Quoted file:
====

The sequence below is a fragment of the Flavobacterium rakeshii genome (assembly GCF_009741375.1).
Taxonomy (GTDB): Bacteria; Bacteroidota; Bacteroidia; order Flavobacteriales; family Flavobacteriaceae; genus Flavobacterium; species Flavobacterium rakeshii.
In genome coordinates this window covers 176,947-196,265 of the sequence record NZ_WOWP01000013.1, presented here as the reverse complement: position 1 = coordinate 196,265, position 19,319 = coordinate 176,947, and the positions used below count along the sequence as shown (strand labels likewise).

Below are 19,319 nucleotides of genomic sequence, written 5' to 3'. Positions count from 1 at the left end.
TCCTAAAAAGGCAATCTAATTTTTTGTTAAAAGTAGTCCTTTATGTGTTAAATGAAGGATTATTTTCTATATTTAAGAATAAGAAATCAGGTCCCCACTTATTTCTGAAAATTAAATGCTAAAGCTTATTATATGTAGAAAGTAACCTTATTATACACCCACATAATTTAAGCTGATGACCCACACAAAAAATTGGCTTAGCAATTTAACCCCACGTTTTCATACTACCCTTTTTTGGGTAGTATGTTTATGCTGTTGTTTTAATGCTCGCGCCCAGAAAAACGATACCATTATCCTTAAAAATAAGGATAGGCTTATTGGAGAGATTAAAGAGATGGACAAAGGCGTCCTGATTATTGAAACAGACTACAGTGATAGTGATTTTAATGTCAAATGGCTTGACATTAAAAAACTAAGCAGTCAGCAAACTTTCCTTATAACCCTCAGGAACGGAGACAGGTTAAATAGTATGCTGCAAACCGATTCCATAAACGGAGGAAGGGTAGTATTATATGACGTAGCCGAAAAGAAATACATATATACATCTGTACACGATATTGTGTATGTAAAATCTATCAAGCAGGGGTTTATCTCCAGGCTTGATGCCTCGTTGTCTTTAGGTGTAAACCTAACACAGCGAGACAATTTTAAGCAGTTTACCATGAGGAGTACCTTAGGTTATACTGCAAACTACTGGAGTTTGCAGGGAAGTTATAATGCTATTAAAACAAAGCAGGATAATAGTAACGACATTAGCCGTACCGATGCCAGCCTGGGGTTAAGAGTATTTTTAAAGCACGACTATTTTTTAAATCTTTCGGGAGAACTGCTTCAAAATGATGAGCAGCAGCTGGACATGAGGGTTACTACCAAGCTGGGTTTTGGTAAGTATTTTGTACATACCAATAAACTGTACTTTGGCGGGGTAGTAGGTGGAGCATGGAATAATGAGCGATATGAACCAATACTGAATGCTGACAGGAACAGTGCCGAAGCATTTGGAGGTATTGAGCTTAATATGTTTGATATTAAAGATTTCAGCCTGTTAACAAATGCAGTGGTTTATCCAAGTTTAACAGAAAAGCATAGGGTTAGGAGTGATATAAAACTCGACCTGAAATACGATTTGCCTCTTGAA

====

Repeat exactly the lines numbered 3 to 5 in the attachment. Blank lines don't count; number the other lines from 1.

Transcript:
In genome coordinates this window covers 176,947-196,265 of the sequence record NZ_WOWP01000013.1, presented here as the reverse complement: position 1 = coordinate 196,265, position 19,319 = coordinate 176,947, and the positions used below count along the sequence as shown (strand labels likewise).

Below are 19,319 nucleotides of genomic sequence, written 5' to 3'. Positions count from 1 at the left end.
TCCTAAAAAGGCAATCTAATTTTTTGTTAAAAGTAGTCCTTTATGTGTTAAATGAAGGATTATTTTCTATATTTAAGAATAAGAAATCAGGTCCCCACTTATTTCTGAAAATTAAATGCTAAAGCTTATTATATGTAGAAAGTAACCTTATTATACACCCACATAATTTAAGCTGATGACCCACACAAAAAATTGGCTTAGCAATTTAACCCCACGTTTTCATACTACCCTTTTTTGGGTAGTATGTTTATGCTGTTGTTTTAATGCTCGCGCCCAGAAAAACGATACCATTATCCTTAAAAATAAGGATAGGCTTATTGGAGAGATTAAAGAGATGGACAAAGGCGTCCTGATTATTGAAACAGACTACAGTGATAGTGATTTTAATGTCAAATGGCTTGACATTAAAAAACTAAGCAGTCAGCAAACTTTCCTTATAACCCTCAGGAACGGAGACAGGTTAAATAGTATGCTGCAAACCGATTCCATAAACGGAGGAAGGGTAGTATTATATGACGTAGCCGAAAAGAAATACATATATACATCTGTACACGATATTGTGTATGTAAAATCTATCAAGCAGGGGTTTATCTCCAGGCTTGATGCCTCGTTGTCTTTAGGTGTAAACCTAACACAGCGAGACAATTTTAAGCAGTTTACCATGAGGAGTACCTTAGGTTATACTGCAAACTACTGGAGTTTGCAGGGAAGTTATAATGCTATTAAAACAAAGCAGGATAATAGTAACGACATTAGCCGTACCGATGCCAGCCTGGGGTTAAGAGTATTTTTAAAGCACGACTATTTTTTAAATCTTTCGGGAGAACTGCTTCAAAATGATGAGCAGCAGCTGGACATGAGGGTTACTACCAAGCTGGGTTTTGGTAAGTATTTTGTACATACCAATAAACTGTACTTTGGCGGGGTAGTAGGTGGAGCATGGAATAATGAGCGATATGAACCAATACTGAATGCTGACAGGAACAGTGCCGAAGCATTTGGAGGTATTGAGCTTAATATGTTTGATATTAAAGATTTCAGCCTGTTAACAAATGCAGTGGTTTATCCAAGTTTAACAGAAAAGCATAGGGTTAGGAGTGATATAAAACTCGACCTGAAATACGATTTGCCTCTTGAA